Medical malpractice involves an act or an omission by a health care provider that deviates from accepted standards of practice and which causes injury to a patient. The elements necessary for the establishment of such a claim are that: (a) there was a legal duty; (b) that duty was breached; and (c) the breach caused an injury – financial or emotional. Expert witnesses are necessary in medical malpractice litigation to testify to issues relating to the standard of care that applied. Damages recoverable by a victim of medical malpractice may include compensatory and punitive damages, and damages may be assessed based on past and future loss.
Duffy + Partners has obtained recoveries and settlements from most of the large teaching hospitals and universities in the Philadelphia area. These include recorded verdicts against the Hospital of the University of Pennsylvania, Wills Eye Hospital, Thomas Jefferson University Hospital, Hahnemann University Hospital, Temple University Hospital, Misericordia Hospital, Jeanes Hospital, Aria Health and Mercy Catholic Medical Center.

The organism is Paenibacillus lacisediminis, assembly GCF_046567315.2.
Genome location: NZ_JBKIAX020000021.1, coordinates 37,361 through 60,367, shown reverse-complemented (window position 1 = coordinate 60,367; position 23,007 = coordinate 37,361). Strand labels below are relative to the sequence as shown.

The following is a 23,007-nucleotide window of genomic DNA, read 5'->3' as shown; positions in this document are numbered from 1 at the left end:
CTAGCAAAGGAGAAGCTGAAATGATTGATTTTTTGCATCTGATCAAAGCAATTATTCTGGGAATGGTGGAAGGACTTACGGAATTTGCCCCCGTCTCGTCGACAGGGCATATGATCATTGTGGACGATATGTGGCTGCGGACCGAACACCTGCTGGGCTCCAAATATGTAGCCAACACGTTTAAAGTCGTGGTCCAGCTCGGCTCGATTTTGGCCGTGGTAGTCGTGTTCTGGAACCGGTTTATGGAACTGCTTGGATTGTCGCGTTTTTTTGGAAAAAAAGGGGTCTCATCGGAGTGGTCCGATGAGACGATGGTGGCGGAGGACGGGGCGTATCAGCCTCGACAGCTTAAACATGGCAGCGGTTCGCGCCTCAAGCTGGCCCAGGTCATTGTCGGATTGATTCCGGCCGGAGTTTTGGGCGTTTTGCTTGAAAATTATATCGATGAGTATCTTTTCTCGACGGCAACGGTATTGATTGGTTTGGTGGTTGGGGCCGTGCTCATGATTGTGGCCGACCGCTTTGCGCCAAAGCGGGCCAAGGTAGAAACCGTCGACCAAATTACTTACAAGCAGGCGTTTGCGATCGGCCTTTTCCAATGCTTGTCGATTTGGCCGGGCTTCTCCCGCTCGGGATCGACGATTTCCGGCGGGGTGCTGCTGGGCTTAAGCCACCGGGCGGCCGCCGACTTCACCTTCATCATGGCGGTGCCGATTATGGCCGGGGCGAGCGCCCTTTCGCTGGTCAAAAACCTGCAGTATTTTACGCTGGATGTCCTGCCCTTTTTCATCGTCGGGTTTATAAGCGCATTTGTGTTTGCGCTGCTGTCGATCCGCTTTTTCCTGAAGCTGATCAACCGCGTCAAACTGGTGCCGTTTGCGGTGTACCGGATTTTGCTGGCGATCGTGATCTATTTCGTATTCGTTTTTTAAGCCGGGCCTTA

- In Campbell, Duffy + Fulginiti won a $21,400,000 verdict on behalf of a diabetic man for treatment he received in the emergency room of Temple University Hospital. When Ronald Campbell was taken to the hospital in October of 2007, he was administered glucagons and glucopaste by emergency medical technicians, then discharged to family members, who found him unresponsive in bed the next morning. The defense argued that the treatment and discharge was proper, as Mr. Campbell had been brought to the hospital 11 times for high or low blood sugar levels in the five years prior (including one two days earlier), and that he failed to properly manage his diabetes by not complying with medical advice. However, the firm successfully argued that diabetics who suffer from repeated episodes of hypoglycemia develop a condition termed 'hypoglycemic unawareness' in which the brain becomes less sensitive to lower and lower glucose levels.